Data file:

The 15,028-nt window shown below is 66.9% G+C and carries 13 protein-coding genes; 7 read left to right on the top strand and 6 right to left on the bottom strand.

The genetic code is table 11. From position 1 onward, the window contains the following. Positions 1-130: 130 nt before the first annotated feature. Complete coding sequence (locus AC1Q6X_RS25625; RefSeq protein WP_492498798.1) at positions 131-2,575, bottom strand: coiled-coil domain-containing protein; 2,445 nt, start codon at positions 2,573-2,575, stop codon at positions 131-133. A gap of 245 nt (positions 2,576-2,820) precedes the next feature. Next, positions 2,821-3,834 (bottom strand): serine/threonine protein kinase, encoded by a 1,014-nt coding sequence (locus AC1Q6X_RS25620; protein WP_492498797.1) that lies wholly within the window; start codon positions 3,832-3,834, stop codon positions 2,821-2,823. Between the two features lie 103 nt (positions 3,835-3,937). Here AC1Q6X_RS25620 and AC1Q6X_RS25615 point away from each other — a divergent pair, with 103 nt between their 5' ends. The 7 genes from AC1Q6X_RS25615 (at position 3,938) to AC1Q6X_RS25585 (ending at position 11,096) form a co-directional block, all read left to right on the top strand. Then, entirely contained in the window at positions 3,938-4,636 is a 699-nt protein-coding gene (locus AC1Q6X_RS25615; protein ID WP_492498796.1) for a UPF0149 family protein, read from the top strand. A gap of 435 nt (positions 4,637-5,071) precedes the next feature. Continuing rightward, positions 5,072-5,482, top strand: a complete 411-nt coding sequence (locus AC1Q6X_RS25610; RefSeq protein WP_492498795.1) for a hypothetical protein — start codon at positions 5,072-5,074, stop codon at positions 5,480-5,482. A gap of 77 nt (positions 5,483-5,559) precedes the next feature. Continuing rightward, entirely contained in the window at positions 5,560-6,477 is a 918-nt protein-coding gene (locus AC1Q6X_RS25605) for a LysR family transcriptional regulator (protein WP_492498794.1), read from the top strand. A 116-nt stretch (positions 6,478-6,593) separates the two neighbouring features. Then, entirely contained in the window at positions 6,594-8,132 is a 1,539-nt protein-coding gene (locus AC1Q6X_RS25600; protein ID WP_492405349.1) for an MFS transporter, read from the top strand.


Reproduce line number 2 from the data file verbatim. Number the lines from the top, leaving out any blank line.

The genetic code is table 11. From position 1 onward, the window contains the following. Positions 1-130: 130 nt before the first annotated feature. Complete coding sequence (locus AC1Q6X_RS25625; RefSeq protein WP_492498798.1) at positions 131-2,575, bottom strand: coiled-coil domain-containing protein; 2,445 nt, start codon at positions 2,573-2,575, stop codon at positions 131-133. A gap of 245 nt (positions 2,576-2,820) precedes the next feature. Next, positions 2,821-3,834 (bottom strand): serine/threonine protein kinase, encoded by a 1,014-nt coding sequence (locus AC1Q6X_RS25620; protein WP_492498797.1) that lies wholly within the window; start codon positions 3,832-3,834, stop codon positions 2,821-2,823. Between the two features lie 103 nt (positions 3,835-3,937). Here AC1Q6X_RS25620 and AC1Q6X_RS25615 point away from each other — a divergent pair, with 103 nt between their 5' ends. The 7 genes from AC1Q6X_RS25615 (at position 3,938) to AC1Q6X_RS25585 (ending at position 11,096) form a co-directional block, all read left to right on the top strand. Then, entirely contained in the window at positions 3,938-4,636 is a 699-nt protein-coding gene (locus AC1Q6X_RS25615; protein ID WP_492498796.1) for a UPF0149 family protein, read from the top strand. A gap of 435 nt (positions 4,637-5,071) precedes the next feature. Continuing rightward, positions 5,072-5,482, top strand: a complete 411-nt coding sequence (locus AC1Q6X_RS25610; RefSeq protein WP_492498795.1) for a hypothetical protein — start codon at positions 5,072-5,074, stop codon at positions 5,480-5,482. A gap of 77 nt (positions 5,483-5,559) precedes the next feature. Continuing rightward, entirely contained in the window at positions 5,560-6,477 is a 918-nt protein-coding gene (locus AC1Q6X_RS25605) for a LysR family transcriptional regulator (protein WP_492498794.1), read from the top strand. A 116-nt stretch (positions 6,478-6,593) separates the two neighbouring features. Then, entirely contained in the window at positions 6,594-8,132 is a 1,539-nt protein-coding gene (locus AC1Q6X_RS25600; protein ID WP_492405349.1) for an MFS transporter, read from the top strand.